Taking deep breaths and trying to stay calm and positive. Diagnosed birads 5 on September 7th, confirmed cancerous on September 14th and told fairly immediately surgery will be October 5th…OMG!! That is in 2 days!! I didn’t have a whole lot of time to wrap my head around the idea of cancer and I will be operated on in 2 days. We live an hour and a half drive away from the hospital so we’d planned on a hotel room for 2 nights (the night before surgery and the night after). The doctor tells me it is a very small lesion, don’t worry, it will be fine but I notice on my Consent form it says Auxiliary Dissection if necessary. What??? If they find more cancer, the surgery is longer and they take out more, more complicated??? Little things flit through my mind as I pack in preparation. Do I bring deodorant as I might not be able to lift my arms? Shampoo??? I can’t shower soooo…Who cares and who will see me anyways except my husband of 20 years who won’t care. Button up blouses…bought 4 second hand. I intend to burn those suckers when this is all over! What are the chances I can walk out of the hospital the same day??? Trying to be positive but panicking somewhat! Also retired to a Spanish speaking country and have discovered that although I can do general conversation quite well, my medical Spanish is at ground 0. When panicked and nervous even general conversational words escape me. I went for a 72 hour covid test and didn’t even understand when they called my name! ? ?
You are not asking silly questions at all and your panic is absolutely understandable, especially living in a country where you don’t always understand the language.
I was diagnosed in April and it was a big shock - my mind went into overdrive with worry and questions. Every situation is different but my experience was that I was in and out of hospital on the same day, and a woman going in at the same time as me had a mastectomy and went home on the same day. However a friend was kept in for a night because she was relying on public transport to get home. Hopefully all will be well for you and your husband will be able to take you to the hotel.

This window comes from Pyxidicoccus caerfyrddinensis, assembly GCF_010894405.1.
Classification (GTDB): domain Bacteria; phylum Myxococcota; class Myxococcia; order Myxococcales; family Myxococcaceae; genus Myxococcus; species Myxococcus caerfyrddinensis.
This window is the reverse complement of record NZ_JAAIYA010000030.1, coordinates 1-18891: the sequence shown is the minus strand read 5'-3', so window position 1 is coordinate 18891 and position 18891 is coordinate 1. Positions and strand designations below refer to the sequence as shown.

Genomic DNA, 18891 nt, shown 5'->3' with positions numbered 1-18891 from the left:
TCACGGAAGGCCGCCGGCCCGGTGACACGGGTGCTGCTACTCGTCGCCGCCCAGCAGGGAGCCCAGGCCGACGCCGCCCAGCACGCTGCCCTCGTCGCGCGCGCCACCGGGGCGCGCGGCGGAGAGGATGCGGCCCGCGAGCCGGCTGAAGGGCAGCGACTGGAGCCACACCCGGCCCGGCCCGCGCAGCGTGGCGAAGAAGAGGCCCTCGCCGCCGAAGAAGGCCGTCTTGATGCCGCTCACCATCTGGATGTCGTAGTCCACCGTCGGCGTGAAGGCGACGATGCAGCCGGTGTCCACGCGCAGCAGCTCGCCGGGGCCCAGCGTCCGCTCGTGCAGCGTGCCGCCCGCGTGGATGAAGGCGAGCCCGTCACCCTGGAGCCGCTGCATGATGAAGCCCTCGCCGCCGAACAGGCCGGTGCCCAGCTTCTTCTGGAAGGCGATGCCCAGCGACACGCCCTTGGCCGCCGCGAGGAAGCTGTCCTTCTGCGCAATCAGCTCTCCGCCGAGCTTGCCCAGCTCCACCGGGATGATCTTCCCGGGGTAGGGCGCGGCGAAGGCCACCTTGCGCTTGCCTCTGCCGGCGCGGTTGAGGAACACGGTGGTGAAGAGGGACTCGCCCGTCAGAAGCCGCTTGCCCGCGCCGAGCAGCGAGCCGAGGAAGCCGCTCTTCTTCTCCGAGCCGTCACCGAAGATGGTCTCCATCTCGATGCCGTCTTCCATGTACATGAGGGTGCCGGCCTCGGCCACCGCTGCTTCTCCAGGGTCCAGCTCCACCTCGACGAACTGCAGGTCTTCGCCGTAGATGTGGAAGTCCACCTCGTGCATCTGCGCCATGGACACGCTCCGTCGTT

like you I was worried about being able to raise my arm, especially as I have arthritis in my shoulder and my scar is very near my armpit but the reality was that movement was fine afterwards and they gave me exercises to do. I hope it is the same for you.
Do you have access to a breast care nurse? In the UK they are brilliant for support and to answer your questions, but if you don’t, the helpline on this website is fantastic and I think you can email them as well as phone.
I hope it goes well for you. Try not to panic too much x
Dear Vivi, thinking of you and wishing you lots of luck for your surgery tomorrow, don’t worry about taking to much into hospital, just thinking about yourself, hopefully all will be over very soon. Take one day at a time, so much to come to terms with in such a short time the brain does overtime.
Wishing you well, keep posting and let us know how you are feeling, this site is outstanding, take all the help and love around you.
Big hugs Tili
I had a mastectomy and full axillary clearance (that’s removing the lymph nodes under your arm if they are infected) and went home that evening, armed with a sheet of advice and lots of exercises. Those exercises are crucial to keep the breast muscle and armpit (axilla) flexible and you may have to do them indefinitely, depending on how you heal.
You won’t need deodorant if you have FAC - your armpit will be under a dressing. Make sure you ask for a waterproof dressing so you can shower. If they say no, then a daily wash down is enough till your scar has healed. Hospitals tend to leave on the one dressing so you don’t want to get it soggy and slow down healing.
Ask if you will have a drain. This was something I was unprepared for and it was a couple of days before I worked out how to carry it round (a scarf sling works if they don’t provide a carry-bag). You’d only need a drain if you have FAC, which they can’t know until they investigate. If it is a small lesion, they are just taking precautionary measures. Sometimes scans don’t show up everything but during surgery they might observe something suspicious which needs removing. You need your surgery to have clear margins (ie no spread around the lesion) so trust them to do what’s necessary.
Next day, you might feel bright as a button or down in the dumps. People react differently to general anaesthetics. Listen to your body, take good care of yourself and you’ll be ok. This includes your emotions which sound like they are all over the place. Listen to them, deal with the irrational fears and accept the real fears. Be kind to them! Good luck x